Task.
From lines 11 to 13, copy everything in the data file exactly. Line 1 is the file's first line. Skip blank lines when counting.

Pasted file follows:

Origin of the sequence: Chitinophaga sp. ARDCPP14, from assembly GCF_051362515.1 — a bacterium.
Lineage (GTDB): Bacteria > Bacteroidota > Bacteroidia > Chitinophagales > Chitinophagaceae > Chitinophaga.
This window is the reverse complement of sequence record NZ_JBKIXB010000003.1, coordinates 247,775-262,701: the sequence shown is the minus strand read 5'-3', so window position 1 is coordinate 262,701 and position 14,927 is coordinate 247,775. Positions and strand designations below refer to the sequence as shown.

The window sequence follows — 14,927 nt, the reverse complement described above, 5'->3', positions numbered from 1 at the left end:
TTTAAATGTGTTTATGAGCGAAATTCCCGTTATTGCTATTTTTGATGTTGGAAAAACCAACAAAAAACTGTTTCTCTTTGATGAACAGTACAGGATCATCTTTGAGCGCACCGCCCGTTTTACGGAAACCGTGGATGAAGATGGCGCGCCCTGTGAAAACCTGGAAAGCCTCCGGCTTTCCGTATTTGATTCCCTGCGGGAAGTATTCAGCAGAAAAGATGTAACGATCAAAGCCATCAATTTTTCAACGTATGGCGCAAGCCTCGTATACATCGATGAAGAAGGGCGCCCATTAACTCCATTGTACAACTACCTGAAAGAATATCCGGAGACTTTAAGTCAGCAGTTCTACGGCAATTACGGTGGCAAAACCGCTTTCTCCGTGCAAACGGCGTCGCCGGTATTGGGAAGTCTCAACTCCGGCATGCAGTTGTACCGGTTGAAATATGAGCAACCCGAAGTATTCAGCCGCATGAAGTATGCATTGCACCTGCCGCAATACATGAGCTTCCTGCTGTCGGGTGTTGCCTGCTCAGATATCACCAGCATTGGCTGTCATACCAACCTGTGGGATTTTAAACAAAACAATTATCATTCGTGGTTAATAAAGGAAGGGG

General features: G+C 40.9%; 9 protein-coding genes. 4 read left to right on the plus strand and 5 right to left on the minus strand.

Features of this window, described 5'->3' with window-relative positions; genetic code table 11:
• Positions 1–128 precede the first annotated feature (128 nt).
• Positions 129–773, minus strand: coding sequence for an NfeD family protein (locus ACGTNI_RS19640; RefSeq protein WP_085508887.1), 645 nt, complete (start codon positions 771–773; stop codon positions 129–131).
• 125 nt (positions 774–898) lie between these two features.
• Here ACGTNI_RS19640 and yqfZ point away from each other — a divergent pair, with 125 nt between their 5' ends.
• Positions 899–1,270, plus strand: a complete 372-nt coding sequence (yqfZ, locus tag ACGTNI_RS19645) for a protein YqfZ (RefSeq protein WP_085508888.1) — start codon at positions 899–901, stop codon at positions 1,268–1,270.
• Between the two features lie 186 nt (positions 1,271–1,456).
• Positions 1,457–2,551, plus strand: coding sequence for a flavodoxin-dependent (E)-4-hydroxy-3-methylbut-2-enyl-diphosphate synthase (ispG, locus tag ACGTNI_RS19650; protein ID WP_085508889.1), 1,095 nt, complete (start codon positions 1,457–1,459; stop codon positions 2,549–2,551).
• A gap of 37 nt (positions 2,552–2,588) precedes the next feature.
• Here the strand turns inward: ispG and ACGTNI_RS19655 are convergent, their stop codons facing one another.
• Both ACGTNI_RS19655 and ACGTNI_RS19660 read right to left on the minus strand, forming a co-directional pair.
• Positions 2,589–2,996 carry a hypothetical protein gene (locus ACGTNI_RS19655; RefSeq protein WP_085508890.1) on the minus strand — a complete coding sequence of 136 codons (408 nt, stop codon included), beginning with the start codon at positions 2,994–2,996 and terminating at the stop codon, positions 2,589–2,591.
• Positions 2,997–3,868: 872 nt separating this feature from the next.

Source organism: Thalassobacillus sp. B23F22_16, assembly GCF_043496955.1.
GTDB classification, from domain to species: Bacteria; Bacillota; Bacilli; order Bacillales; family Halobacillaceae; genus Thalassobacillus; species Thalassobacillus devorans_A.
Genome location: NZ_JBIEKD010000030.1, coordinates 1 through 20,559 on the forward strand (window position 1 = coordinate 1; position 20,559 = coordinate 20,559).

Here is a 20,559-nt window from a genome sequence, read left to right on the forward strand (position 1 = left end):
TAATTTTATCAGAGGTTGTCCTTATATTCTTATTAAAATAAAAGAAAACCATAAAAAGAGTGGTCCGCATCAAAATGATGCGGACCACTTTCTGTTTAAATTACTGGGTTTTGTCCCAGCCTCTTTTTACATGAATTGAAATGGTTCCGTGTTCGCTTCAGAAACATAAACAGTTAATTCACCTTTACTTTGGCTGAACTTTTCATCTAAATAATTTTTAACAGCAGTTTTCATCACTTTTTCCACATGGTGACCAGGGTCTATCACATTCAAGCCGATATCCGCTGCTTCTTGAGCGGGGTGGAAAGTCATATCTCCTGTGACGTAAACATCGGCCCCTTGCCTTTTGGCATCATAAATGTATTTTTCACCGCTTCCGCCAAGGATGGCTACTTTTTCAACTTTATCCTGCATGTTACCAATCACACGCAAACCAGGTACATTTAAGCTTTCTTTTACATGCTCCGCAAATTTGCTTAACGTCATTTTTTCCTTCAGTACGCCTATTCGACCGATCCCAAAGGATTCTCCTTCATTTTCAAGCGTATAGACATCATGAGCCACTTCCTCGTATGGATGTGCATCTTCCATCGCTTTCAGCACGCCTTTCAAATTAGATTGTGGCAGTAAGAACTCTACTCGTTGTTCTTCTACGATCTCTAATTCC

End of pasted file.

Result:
• Here ACGTNI_RS19640 and yqfZ point away from each other — a divergent pair, with 125 nt between their 5' ends.
• Positions 899–1,270, plus strand: a complete 372-nt coding sequence (yqfZ, locus tag ACGTNI_RS19645) for a protein YqfZ (RefSeq protein WP_085508888.1) — start codon at positions 899–901, stop codon at positions 1,268–1,270.
• Between the two features lie 186 nt (positions 1,271–1,456).